Research: Hyperscale Dominates in the Cloud

Picture of a Data Center

New data just released by Synergy Research shows clear dominance of cloud computing by a small number of companies considered hyperscale operators. Though the results of the research come as no surprise, the data does offer helpful insights to smaller companies looking to keep up. As a business data analyst, I can see the value in the research beyond mere recognition of the industry's biggest players.

Synergy says that there are two-dozen hyperscale players that now control 68% of all cloud infrastructure services. Among the 24 companies are four names we would expect to see: Microsoft, Google, IBM, and Amazon Web Services. It is assumed that Amazon is the runaway leader given their global permeation.

Late last year (2016), Synergy released data that showed hyperscale operators had some 300 data centres among them, located across the world. The numbers suggest they could eclipse 400 at some point in 2018. The largest percentage of those data centres are located in the US (45%) with much smaller penetration in China, Japan, and the UK.

Tying all the data together is research that shows that hyperscale operators will only continue to increase their market share in future years. It all boils down to size and cost.

The Economics of Scale

As a business intelligence consultant, I find myself helping clients working within the economics of scale. The economics of scale principle clearly explains why hyperscale operators have become dominant in the cloud space while smaller companies struggle to keep up.

Hyperscale operators already possess the kind of infrastructure and software environment to offer cloud-based services. For example, hyperscale operators provided nearly half the market for things like infrastructure as a service (IaaS) and platform as a service (PaaS) in 2012. Since then, they have expanded their market share by investing in more infrastructure and developing new services.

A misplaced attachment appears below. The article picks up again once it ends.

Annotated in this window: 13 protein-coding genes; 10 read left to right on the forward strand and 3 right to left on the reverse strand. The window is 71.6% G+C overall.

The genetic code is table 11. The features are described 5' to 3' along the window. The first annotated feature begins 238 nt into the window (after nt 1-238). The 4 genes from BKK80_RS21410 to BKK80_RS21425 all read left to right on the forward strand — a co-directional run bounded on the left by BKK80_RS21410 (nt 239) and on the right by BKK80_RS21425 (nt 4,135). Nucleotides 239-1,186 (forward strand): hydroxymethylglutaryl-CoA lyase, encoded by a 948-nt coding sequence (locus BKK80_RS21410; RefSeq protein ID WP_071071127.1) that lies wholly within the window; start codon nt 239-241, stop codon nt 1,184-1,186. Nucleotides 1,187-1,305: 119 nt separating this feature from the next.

Their advantage is money. Simply put, the biggest players like Amazon and Microsoft have the financial resources to continue developing cloud products. Their R&D teams are fully funded, they purchase hardware in bulk, and they can leverage the power of corporate revenues to attract favourable financing when it becomes necessary. Smaller companies are at a disadvantage simply because they lack size, financial resources, and clout.

This is not to say that smaller companies can't compete for what remains of the market. They can, and they should. Small companies don't become dominant market players without first competing at their own level. As a small business succeeds, it moves on to larger and more competitive markets.

As a business data analyst and freelance business intelligence consultant, I make it my business to keep an eye on things like the cloud computing and data services market. I can see what hyperscale operators are doing, and I can use my knowledge and experience to help clients compete. If your company is ready to take that next step to be competitive in a larger market, I'm here to help. Feel free to reach out at any time.


Cloud Tech –

Send Metrics Management an Email
Profile picture of Chris Scanlon

Author: Chris Scanlon

Hullo.  I'm a graduate chartered accountant with 25 years experience in blue chip businesses and the last 15 years in owner manged businesses.  My particular skill is turning data into information. Bringing the performance management of the business alive so that ...